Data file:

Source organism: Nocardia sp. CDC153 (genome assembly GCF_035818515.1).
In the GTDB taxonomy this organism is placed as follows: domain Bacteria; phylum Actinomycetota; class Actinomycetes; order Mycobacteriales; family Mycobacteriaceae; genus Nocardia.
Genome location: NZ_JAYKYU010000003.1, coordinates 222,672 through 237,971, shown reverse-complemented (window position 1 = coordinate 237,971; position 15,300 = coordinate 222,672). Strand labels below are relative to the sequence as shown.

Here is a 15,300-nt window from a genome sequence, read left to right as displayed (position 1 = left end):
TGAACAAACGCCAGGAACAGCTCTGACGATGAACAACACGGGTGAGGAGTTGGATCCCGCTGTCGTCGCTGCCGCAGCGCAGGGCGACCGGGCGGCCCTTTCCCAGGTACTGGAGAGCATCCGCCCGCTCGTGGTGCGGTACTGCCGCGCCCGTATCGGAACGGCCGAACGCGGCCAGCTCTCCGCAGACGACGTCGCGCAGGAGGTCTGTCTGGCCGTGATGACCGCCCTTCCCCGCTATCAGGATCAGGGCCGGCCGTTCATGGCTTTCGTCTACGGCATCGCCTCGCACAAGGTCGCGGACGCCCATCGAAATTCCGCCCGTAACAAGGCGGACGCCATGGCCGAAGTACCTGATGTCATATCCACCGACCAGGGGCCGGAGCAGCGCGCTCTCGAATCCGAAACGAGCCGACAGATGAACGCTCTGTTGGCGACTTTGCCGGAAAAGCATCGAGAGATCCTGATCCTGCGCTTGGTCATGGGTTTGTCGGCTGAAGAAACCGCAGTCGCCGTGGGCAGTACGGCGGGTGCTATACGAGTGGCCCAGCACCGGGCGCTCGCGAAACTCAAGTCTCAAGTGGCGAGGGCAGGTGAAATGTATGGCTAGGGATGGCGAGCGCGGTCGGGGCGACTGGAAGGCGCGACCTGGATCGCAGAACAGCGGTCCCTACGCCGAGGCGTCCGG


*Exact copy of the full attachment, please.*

Source organism: Nocardia sp. CDC153 (genome assembly GCF_035818515.1).
In the GTDB taxonomy this organism is placed as follows: domain Bacteria; phylum Actinomycetota; class Actinomycetes; order Mycobacteriales; family Mycobacteriaceae; genus Nocardia.
Genome location: NZ_JAYKYU010000003.1, coordinates 222,672 through 237,971, shown reverse-complemented (window position 1 = coordinate 237,971; position 15,300 = coordinate 222,672). Strand labels below are relative to the sequence as shown.

Here is a 15,300-nt window from a genome sequence, read left to right as displayed (position 1 = left end):
TGAACAAACGCCAGGAACAGCTCTGACGATGAACAACACGGGTGAGGAGTTGGATCCCGCTGTCGTCGCTGCCGCAGCGCAGGGCGACCGGGCGGCCCTTTCCCAGGTACTGGAGAGCATCCGCCCGCTCGTGGTGCGGTACTGCCGCGCCCGTATCGGAACGGCCGAACGCGGCCAGCTCTCCGCAGACGACGTCGCGCAGGAGGTCTGTCTGGCCGTGATGACCGCCCTTCCCCGCTATCAGGATCAGGGCCGGCCGTTCATGGCTTTCGTCTACGGCATCGCCTCGCACAAGGTCGCGGACGCCCATCGAAATTCCGCCCGTAACAAGGCGGACGCCATGGCCGAAGTACCTGATGTCATATCCACCGACCAGGGGCCGGAGCAGCGCGCTCTCGAATCCGAAACGAGCCGACAGATGAACGCTCTGTTGGCGACTTTGCCGGAAAAGCATCGAGAGATCCTGATCCTGCGCTTGGTCATGGGTTTGTCGGCTGAAGAAACCGCAGTCGCCGTGGGCAGTACGGCGGGTGCTATACGAGTGGCCCAGCACCGGGCGCTCGCGAAACTCAAGTCTCAAGTGGCGAGGGCAGGTGAAATGTATGGCTAGGGATGGCGAGCGCGGTCGGGGCGACTGGAAGGCGCGACCTGGATCGCAGAACAGCGGTCCCTACGCCGAGGCGTCCGG